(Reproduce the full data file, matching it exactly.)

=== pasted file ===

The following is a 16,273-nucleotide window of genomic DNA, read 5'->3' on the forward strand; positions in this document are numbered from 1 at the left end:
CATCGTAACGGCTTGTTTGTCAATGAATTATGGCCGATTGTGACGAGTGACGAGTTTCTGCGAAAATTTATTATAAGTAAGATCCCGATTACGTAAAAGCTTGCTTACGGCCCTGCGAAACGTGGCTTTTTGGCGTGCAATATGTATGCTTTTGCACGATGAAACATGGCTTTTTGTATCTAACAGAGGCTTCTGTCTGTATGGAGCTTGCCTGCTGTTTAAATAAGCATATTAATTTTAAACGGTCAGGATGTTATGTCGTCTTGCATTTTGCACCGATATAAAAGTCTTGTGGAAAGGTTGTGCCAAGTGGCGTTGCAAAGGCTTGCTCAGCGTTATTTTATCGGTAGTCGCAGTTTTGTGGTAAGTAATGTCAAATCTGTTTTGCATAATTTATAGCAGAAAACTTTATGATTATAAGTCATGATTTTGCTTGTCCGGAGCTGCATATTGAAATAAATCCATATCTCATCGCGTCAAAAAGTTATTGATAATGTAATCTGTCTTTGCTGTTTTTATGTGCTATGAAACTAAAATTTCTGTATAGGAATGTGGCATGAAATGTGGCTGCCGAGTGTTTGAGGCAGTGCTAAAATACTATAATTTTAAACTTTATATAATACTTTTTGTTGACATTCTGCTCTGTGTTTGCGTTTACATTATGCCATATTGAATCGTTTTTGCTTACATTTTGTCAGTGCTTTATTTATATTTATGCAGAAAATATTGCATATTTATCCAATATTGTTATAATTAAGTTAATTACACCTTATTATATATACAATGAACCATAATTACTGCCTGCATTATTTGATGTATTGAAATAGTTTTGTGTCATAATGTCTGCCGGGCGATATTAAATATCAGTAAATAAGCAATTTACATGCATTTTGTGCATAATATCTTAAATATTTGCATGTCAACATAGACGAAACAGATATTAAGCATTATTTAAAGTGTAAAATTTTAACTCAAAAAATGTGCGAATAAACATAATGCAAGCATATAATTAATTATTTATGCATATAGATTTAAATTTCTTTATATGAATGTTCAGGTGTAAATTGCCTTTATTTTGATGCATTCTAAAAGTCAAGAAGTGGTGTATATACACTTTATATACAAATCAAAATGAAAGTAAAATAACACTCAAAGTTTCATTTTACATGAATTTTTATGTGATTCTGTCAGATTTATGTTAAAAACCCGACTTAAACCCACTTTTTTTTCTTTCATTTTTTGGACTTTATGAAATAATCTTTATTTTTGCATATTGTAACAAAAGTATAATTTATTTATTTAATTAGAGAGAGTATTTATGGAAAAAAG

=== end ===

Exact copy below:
The following is a 16,273-nucleotide window of genomic DNA, read 5'->3' on the forward strand; positions in this document are numbered from 1 at the left end:
CATCGTAACGGCTTGTTTGTCAATGAATTATGGCCGATTGTGACGAGTGACGAGTTTCTGCGAAAATTTATTATAAGTAAGATCCCGATTACGTAAAAGCTTGCTTACGGCCCTGCGAAACGTGGCTTTTTGGCGTGCAATATGTATGCTTTTGCACGATGAAACATGGCTTTTTGTATCTAACAGAGGCTTCTGTCTGTATGGAGCTTGCCTGCTGTTTAAATAAGCATATTAATTTTAAACGGTCAGGATGTTATGTCGTCTTGCATTTTGCACCGATATAAAAGTCTTGTGGAAAGGTTGTGCCAAGTGGCGTTGCAAAGGCTTGCTCAGCGTTATTTTATCGGTAGTCGCAGTTTTGTGGTAAGTAATGTCAAATCTGTTTTGCATAATTTATAGCAGAAAACTTTATGATTATAAGTCATGATTTTGCTTGTCCGGAGCTGCATATTGAAATAAATCCATATCTCATCGCGTCAAAAAGTTATTGATAATGTAATCTGTCTTTGCTGTTTTTATGTGCTATGAAACTAAAATTTCTGTATAGGAATGTGGCATGAAATGTGGCTGCCGAGTGTTTGAGGCAGTGCTAAAATACTATAATTTTAAACTTTATATAATACTTTTTGTTGACATTCTGCTCTGTGTTTGCGTTTACATTATGCCATATTGAATCGTTTTTGCTTACATTTTGTCAGTGCTTTATTTATATTTATGCAGAAAATATTGCATATTTATCCAATATTGTTATAATTAAGTTAATTACACCTTATTATATATACAATGAACCATAATTACTGCCTGCATTATTTGATGTATTGAAATAGTTTTGTGTCATAATGTCTGCCGGGCGATATTAAATATCAGTAAATAAGCAATTTACATGCATTTTGTGCATAATATCTTAAATATTTGCATGTCAACATAGACGAAACAGATATTAAGCATTATTTAAAGTGTAAAATTTTAACTCAAAAAATGTGCGAATAAACATAATGCAAGCATATAATTAATTATTTATGCATATAGATTTAAATTTCTTTATATGAATGTTCAGGTGTAAATTGCCTTTATTTTGATGCATTCTAAAAGTCAAGAAGTGGTGTATATACACTTTATATACAAATCAAAATGAAAGTAAAATAACACTCAAAGTTTCATTTTACATGAATTTTTATGTGATTCTGTCAGATTTATGTTAAAAACCCGACTTAAACCCACTTTTTTTTCTTTCATTTTTTGGACTTTATGAAATAATCTTTATTTTTGCATATTGTAACAAAAGTATAATTTATTTATTTAATTAGAGAGAGTATTTATGGAAAAAAG